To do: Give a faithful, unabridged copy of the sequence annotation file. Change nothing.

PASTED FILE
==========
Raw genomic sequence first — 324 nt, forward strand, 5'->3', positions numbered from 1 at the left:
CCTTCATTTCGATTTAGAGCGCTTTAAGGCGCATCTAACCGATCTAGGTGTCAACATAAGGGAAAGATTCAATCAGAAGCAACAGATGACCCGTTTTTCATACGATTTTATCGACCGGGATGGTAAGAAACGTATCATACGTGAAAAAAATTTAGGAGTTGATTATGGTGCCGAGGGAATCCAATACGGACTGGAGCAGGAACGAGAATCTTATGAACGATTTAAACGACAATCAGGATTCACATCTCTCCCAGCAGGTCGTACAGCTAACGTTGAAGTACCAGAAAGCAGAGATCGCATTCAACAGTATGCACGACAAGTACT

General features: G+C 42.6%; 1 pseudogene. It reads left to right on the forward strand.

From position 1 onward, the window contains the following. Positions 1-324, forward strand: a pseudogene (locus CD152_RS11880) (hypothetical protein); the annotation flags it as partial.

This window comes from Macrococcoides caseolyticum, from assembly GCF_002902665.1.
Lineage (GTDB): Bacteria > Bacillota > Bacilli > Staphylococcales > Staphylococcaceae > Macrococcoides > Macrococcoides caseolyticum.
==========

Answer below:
Raw genomic sequence first — 324 nt, forward strand, 5'->3', positions numbered from 1 at the left:
CCTTCATTTCGATTTAGAGCGCTTTAAGGCGCATCTAACCGATCTAGGTGTCAACATAAGGGAAAGATTCAATCAGAAGCAACAGATGACCCGTTTTTCATACGATTTTATCGACCGGGATGGTAAGAAACGTATCATACGTGAAAAAAATTTAGGAGTTGATTATGGTGCCGAGGGAATCCAATACGGACTGGAGCAGGAACGAGAATCTTATGAACGATTTAAACGACAATCAGGATTCACATCTCTCCCAGCAGGTCGTACAGCTAACGTTGAAGTACCAGAAAGCAGAGATCGCATTCAACAGTATGCACGACAAGTACT

General features: G+C 42.6%; 1 pseudogene. It reads left to right on the forward strand.

From position 1 onward, the window contains the following. Positions 1-324, forward strand: a pseudogene (locus CD152_RS11880) (hypothetical protein); the annotation flags it as partial.

This window comes from Macrococcoides caseolyticum, from assembly GCF_002902665.1.
Lineage (GTDB): Bacteria > Bacillota > Bacilli > Staphylococcales > Staphylococcaceae > Macrococcoides > Macrococcoides caseolyticum.